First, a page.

In Franciscan spirituality, the role of the Father as overflowing font of goodness and love and source of "every good and perfect gift" (James chapter 1) is obvious enough. The Our Father is a central prayer, even in the writings of Francis himself.
So too, the role of the Son is clear enough. The poor, humble, suffering Christ is the one in whose steps we are to follow. The incarnation is central. So too is the passion, as well as the holy nativity as an example of humility and poverty. So lastly are the example of table fellowship with marginal people and the evangelical counsels and radical demands of the Kingdom.
But it would be a mistake to neglect the role of the Holy Spirit, openness to his/her leading and spontaneity. The Franciscan movement can be seen as a form of thirteenth century charismatic revival, with all the risks this entails. As William Short, OFM, has written, the Franciscan movement is at once radical and obedient. That is one reason why Francis had to insist that the brothers and sisters live as Catholics, so that liberty did not become license and the movement did not disintegrate through heresy and schism. This is a tension that is at the heart of any Christian movement, and indeed of the Church itself.
Many of the references to the Holy Spirit in the writings of Francis himself are nothing particularly distinctive. He blesses or prays in the Name of the Trinity. He cites Pauline and Johannine texts about the Spirit and uses them in ways that are common enough. For example, he cites Paul's teaching about the members of our body being temples of the Holy Spirit to warn against the dangers of fornication.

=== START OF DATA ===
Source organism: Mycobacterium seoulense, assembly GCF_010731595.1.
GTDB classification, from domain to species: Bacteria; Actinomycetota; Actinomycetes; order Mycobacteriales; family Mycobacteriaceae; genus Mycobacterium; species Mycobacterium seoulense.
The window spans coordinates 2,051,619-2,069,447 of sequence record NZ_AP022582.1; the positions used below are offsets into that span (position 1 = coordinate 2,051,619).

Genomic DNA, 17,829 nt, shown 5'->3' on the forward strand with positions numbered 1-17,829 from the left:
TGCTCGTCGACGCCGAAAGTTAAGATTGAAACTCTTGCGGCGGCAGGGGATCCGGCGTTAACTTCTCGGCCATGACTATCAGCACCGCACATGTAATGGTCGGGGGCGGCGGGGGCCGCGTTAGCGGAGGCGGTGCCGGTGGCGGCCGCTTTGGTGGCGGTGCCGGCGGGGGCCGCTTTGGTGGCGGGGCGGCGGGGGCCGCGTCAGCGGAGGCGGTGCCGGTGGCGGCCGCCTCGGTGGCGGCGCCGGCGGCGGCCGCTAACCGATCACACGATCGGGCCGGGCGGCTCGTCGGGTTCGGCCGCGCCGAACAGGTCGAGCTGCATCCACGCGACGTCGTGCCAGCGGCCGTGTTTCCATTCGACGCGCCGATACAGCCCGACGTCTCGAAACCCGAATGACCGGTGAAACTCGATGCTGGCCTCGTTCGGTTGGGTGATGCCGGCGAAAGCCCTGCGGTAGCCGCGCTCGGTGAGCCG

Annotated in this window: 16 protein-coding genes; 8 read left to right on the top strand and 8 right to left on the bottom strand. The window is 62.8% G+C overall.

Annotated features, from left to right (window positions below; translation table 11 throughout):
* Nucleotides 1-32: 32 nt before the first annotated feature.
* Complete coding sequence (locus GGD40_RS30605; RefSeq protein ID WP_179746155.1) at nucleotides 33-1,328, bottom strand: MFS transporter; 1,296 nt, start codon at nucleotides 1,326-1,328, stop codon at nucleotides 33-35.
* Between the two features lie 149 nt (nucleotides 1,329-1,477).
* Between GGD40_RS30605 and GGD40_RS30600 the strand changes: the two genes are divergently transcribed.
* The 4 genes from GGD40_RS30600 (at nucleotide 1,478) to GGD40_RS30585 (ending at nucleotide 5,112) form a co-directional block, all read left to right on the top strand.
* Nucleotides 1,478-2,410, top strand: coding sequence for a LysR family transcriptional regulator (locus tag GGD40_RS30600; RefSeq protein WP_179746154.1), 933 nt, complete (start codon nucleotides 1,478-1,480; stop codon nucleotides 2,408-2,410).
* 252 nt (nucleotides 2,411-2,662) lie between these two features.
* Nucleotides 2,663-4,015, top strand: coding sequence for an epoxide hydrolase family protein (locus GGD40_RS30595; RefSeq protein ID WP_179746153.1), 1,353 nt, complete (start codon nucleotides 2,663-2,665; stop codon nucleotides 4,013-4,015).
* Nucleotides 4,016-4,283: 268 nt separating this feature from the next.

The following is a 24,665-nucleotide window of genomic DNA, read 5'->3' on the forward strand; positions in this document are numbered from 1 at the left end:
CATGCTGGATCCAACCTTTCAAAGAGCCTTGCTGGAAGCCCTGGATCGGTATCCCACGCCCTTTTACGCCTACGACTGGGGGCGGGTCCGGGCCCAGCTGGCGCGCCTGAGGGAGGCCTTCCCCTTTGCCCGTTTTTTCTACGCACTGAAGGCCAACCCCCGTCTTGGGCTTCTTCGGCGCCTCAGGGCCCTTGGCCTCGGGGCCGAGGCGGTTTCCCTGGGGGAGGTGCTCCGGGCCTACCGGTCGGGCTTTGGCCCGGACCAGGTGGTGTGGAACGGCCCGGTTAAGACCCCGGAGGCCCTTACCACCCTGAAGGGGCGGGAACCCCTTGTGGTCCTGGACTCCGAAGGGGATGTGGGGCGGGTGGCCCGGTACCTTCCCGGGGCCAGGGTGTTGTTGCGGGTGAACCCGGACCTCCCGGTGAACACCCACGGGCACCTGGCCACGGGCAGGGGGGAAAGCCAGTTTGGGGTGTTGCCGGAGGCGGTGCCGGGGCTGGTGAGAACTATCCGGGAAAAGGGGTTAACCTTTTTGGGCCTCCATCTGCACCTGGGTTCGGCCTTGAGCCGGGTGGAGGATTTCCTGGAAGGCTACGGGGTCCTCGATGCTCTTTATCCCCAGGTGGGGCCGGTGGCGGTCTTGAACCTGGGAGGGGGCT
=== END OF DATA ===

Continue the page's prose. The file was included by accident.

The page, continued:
Other passages are more interesting. Perhaps the most important of these is found in both versions of the exhortation to the brothers and sisters of penance. I will cite the earlier version (also known as the first version of the letter to the faithful):
All those who love the Lord with their whole heart, with their whole soul and mind, with their whole strength and love their neighbors as themselves, who hate their bodies with their vices and sins, who receive the Body and Blood of our Lord Jesus Christ, and produce worthy fruits of penance. O how happy and blessed are these men and women while they do such things and persevere in doing them, because the Spirit of the Lord will rest upon them and make Its home and dwelling place among them, and they are children of the heavenly Father Whose works they do, and they are spouses, brothers, and mothers of our Lord Jesus Christ.Three things fascinate me about this passage. First, the Blessed Virgin Mary is the clear paradigm for our union with the Lord. She too, in her Son, is a child of the Father. And in a distinctive way, she is the spouse of the Spirit, who carries Jesus in her heart and body. Francis confirms this in the antiphon he composed for his Office of the Passion:
We are spouses when the faithful soul is joined by the Holy Spirit to our Lord Jesus Christ. We are brothers to Him, when we do the will of the Father who is in heaven. We are mothers when we carry Him in our heart and body through a divine love and a pure and sincere conscience and give birth to him through a holy activity which must shine as an example before others.